The dilemma then is that they will be a distance away then from our loving family, and his friends. They are a doting uncle and aunty, and both have a great relationship with his brother and sister in law. They have movie nights, and princess parties. He is really close to us as parents and his grandfather, and often pops in at least once a week even if it’s for ½ hour, or to watch a football match with his dad. I’ve often gone to the gym with them for a swim and a sauna.

What they will gain on one hand they will lose on the other.

Everyone’s life changes, it very rarely stays the same. Perhaps now is the time to look at quality time and not quantity time?

It will be an opportunity for us to visit them every so often, they won’t be on the other end of the world, its 25 miles away, that is a 1 ½ hr in South London traffic. That’s not so bad?  His friends would love the opportunity to meet in central London for a drink I’m sure? They can stay on weekends for family get together? I know her mum would love the opportunity to stay in London and all the shops?

It won’t be so bad will it – if they decide to move?  

Who am I trying to kid…


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Domestic Goddess, Families, Family, history, Inspiration, Laughter, love, Motivation, New life, real life, Whatever, women

1st week of retirement

Well, I’ve got that first week over with! It was a little surreal I have to say. I have been planning this now for about a year, but because of COVID I put it on hold (together with anything real) until the planned date was the end of March 2021. So it’s been in the fore front of my mind for a long time.



How do you plan for these things? The first thing I did was to go on some retirement training provided by the organisation I worked for. I walked in foolishly thinking it would be all about the best day time TV programmes to watch, the best place to buy fluffy slippers and what is the acceptable time to open the wine and/or gin! Actually it was far more helpful than that. They spoke about investments and wills and protecting you assets for the future. Its sounds rather dull – and to be honest it was a little, but very informative. I did learn things I never knew before. It also gave you time frames for the agencies you needed to contact to start the wheels in motion for this to happen seamlessly.

My count down started in December – the day I wrote my notice, and handed it to my manager!

I have been working since I was about 16. This is the first time apart from a short period when I had my two children I haven’t had to go to work every day. Not that that was an opportunity to sit and do nothing!

My first Saturday job was in the good old fashioned shop F.W.Woolworth It’s a long disappeared shop from the high street. In 2008 the chain went into administration and all shops had closed by the following year. It was a well know shop famous for its pick ‘n’ mix sweets, and ability to sell just about everything. Vinyl records, books, garden plants and tools, ladies underwear. Tinned foods, paint, nuts and bolts, children’s books and toys. The shop I worked in was in a little Welsh high street in the Rhondda. At the time I worked there we were in the throes of some dangerous activities in the British Isles. They called it the ‘Troubles’ – fighting in Northern Ireland spilling out to England and to Wales. I add this to my story – as the first job each Saturday was checking under the counters and displays for bombs! Seems odd now when you say this out loud – but the organisation involved had been known for placing incendiary bombs in shops and places where crowds of people met. Luckily I never found anything like that – just a few Riley’s chocolate toffee rolls and jelly babies that had fallen off the plastic scoops the day before and rolled under the cabinets!

I next worked for a few weeks before Christmas in a fruit and veg wholesalers, making up orders, weighing fruit and veg, and packing them into large cardboard boxes ready for deliveries. Problematic? Yes  – I didn’t know the difference between a Satsuma and a Mandarin orange. Or the different cabbages and potatoes. I soon learned!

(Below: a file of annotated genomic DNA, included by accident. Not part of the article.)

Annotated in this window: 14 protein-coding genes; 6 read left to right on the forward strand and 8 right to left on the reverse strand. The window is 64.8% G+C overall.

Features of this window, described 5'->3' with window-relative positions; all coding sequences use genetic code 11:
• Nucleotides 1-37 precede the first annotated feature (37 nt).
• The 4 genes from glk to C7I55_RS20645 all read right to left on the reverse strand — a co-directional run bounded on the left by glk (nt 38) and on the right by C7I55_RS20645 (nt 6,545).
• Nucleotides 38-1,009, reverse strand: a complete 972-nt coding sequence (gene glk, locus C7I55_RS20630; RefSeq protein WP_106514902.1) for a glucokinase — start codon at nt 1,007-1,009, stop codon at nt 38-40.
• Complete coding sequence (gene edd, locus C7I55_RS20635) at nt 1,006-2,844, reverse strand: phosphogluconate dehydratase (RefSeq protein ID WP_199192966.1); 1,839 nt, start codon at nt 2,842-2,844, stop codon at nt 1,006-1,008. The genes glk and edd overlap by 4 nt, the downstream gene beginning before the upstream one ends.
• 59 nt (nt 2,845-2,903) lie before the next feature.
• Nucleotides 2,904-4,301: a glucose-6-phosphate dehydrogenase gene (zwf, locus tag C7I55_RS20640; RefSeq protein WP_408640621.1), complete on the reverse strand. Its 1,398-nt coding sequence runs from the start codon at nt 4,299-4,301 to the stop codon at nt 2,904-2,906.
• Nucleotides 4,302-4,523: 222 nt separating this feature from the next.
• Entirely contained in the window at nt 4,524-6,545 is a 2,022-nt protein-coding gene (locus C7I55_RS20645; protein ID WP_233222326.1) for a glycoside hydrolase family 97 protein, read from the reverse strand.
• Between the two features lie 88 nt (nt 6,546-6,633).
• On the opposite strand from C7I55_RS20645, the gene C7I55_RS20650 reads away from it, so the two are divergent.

My next job was as a waitress for a catering company. They generally did weddings, and anniversary celebrations. A great place to work as a 17 year old. Lots of banter from the ‘older’ waitresses – who were probably only a few years older than me – but seemed so much wiser on how the world – and the minds of men – worked! An eye opener to be certain. I worked here most of the time I was in college, it gave me the money to be able to go out and party. It was hard work, trying not to tip plates of food down the dresses of brides! The wedding venue was above a row of shops – the kitchen was at the back of the shops- a logistical nightmare. Although there was a dumbwaiter lift that took the food from the ground floor to the venue, the empty plates were carried down by the waitresses!  One advantage was that at the end of the night – the company took everyone home in a mini bus, more opportunity to listen to more about these young women’s lives. And I saved money on bus fare!

I left home the day after my 19th birthday, and moved to London as a nanny. I’ve worked in a makeup factory on the production line,   I then moved into the offices sales. From there I worked for an insurance company in the sales office – before computers – manually working on their sales cards. What a job!

I tried working in a pub – but that only lasted 1 week! It was too complex for me to remember the drinks, the prices of each drink, and then using a manual till and giving change- all while smiling and looking like I knew what I was doing – no chance…  I’ve typed architectural reports, sent messages on telex machines for the tax office, worked for a local hospital in the Nurse education department typing and preparing exam papers, I’ve typed meeting minutes as the secretary to the chair of the board of governors at a local school, produced a newsletters for the local scouts and organised fund raising events. I’ve been a pot washer and a waitress in a local restaurant.   I’ve cleaned offices, and polished brass handrails. And I’ve sold eggs on my own market stall! Whew! Lots of those job gave me the money to put down a deposit on a flat with my boyfriend.

I’ve  worked in a stationery company as an import sales clerk, a PA to the operations director, and then a computer operator – all for the same company over a span of 5 years. I them moved to an insurance company where I was an assistant manager.